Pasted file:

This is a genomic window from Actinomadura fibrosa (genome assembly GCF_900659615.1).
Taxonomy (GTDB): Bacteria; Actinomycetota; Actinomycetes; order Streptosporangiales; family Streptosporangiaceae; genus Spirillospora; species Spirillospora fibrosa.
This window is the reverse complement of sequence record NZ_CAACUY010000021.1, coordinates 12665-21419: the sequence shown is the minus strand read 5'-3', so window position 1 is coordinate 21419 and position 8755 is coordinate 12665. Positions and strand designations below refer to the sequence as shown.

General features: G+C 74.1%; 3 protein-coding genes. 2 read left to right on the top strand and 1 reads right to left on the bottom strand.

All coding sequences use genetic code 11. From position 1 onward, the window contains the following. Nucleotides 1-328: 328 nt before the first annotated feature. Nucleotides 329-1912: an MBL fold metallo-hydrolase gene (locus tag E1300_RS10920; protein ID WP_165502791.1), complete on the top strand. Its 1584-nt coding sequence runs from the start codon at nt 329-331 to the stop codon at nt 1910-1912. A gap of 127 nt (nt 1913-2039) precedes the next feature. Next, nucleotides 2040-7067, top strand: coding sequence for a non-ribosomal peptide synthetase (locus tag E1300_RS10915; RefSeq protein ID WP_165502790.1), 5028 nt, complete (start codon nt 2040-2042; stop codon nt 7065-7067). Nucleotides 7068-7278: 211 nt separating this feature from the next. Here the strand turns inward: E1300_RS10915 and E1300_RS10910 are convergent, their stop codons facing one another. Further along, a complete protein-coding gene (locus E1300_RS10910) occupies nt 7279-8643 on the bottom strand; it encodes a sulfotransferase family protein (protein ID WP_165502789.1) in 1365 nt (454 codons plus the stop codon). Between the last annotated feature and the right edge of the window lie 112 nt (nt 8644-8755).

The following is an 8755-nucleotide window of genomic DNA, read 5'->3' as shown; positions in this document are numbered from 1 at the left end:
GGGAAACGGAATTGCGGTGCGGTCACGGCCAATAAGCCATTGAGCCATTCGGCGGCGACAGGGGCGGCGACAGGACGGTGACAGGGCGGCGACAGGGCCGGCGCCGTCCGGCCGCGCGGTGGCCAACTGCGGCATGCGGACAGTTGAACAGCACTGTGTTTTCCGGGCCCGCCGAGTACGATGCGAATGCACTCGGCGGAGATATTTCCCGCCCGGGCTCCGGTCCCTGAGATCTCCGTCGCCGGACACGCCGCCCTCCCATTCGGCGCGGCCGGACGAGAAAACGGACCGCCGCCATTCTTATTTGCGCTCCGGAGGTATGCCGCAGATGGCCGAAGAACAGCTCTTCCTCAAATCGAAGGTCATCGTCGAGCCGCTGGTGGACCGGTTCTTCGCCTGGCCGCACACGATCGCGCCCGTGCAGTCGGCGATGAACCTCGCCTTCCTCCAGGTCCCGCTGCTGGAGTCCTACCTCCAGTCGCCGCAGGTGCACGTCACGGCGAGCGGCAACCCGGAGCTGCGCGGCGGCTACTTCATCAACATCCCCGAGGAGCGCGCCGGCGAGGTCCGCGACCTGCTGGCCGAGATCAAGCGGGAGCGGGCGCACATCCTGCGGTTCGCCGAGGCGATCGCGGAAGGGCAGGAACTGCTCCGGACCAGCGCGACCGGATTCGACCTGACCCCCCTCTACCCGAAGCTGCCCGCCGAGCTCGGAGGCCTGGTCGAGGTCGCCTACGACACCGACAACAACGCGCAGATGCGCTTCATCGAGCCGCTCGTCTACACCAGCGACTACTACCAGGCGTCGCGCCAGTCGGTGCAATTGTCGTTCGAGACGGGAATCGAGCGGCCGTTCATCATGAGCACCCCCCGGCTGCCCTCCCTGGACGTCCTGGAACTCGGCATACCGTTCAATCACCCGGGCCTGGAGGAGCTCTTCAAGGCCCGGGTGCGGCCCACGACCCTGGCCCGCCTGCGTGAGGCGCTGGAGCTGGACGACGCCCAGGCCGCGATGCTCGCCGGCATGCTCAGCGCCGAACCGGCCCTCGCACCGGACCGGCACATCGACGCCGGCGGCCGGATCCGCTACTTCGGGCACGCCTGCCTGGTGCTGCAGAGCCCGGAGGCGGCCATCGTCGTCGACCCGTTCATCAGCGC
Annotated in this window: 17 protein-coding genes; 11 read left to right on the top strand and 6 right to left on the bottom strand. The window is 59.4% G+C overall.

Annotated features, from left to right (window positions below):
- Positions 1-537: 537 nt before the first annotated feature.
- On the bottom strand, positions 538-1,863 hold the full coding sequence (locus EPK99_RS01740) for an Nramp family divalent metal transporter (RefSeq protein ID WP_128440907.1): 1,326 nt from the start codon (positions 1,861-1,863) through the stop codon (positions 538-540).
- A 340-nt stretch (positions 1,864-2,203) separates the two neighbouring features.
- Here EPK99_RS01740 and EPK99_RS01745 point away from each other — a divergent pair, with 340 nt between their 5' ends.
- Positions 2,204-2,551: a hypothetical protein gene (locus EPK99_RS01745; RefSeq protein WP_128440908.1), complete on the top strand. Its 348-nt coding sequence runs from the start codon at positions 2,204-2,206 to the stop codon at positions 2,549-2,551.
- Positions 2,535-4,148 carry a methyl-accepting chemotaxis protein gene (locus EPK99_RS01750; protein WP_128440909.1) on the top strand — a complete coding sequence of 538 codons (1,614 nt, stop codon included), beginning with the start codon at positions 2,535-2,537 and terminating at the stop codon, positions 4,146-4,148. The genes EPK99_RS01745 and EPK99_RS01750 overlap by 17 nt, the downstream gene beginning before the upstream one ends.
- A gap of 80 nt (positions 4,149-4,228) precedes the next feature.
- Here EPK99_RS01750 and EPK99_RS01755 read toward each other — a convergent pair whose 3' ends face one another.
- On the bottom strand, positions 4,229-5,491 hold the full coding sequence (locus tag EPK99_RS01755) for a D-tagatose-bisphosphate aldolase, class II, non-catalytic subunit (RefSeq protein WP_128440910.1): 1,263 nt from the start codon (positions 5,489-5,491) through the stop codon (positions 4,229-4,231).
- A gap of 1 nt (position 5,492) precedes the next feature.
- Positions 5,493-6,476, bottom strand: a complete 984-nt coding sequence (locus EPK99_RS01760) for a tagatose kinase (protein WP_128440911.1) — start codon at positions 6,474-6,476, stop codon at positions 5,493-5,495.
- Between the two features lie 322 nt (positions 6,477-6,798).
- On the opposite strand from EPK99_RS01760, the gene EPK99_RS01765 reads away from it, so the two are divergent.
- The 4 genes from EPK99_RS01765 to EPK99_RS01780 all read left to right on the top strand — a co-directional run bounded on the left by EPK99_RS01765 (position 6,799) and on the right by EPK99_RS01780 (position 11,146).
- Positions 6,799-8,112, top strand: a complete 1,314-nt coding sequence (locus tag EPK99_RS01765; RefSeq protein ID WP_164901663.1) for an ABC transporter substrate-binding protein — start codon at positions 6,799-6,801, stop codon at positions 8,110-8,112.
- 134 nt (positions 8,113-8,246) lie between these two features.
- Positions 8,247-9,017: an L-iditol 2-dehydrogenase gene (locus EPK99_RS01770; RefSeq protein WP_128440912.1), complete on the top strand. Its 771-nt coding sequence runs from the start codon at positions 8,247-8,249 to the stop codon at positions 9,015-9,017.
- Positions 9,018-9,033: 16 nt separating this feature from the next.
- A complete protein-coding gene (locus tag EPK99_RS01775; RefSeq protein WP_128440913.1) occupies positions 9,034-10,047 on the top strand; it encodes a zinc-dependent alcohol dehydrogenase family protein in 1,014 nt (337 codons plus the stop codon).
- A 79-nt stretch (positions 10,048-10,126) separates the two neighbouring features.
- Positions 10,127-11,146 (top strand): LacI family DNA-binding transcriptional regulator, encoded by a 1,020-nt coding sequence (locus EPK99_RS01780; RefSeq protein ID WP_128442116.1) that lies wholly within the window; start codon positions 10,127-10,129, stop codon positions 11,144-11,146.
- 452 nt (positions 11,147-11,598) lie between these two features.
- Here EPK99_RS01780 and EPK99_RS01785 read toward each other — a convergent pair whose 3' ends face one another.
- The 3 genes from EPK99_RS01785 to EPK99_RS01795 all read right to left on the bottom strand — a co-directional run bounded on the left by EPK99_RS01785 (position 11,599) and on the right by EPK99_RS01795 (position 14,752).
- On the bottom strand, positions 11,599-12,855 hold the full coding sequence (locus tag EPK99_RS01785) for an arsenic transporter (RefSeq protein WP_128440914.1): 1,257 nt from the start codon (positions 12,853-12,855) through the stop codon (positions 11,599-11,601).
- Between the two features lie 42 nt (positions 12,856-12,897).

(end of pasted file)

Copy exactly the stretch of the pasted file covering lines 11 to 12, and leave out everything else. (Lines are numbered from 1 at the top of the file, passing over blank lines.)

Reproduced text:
- On the bottom strand, positions 538-1,863 hold the full coding sequence (locus EPK99_RS01740) for an Nramp family divalent metal transporter (RefSeq protein ID WP_128440907.1): 1,326 nt from the start codon (positions 1,861-1,863) through the stop codon (positions 538-540).
- A 340-nt stretch (positions 1,864-2,203) separates the two neighbouring features.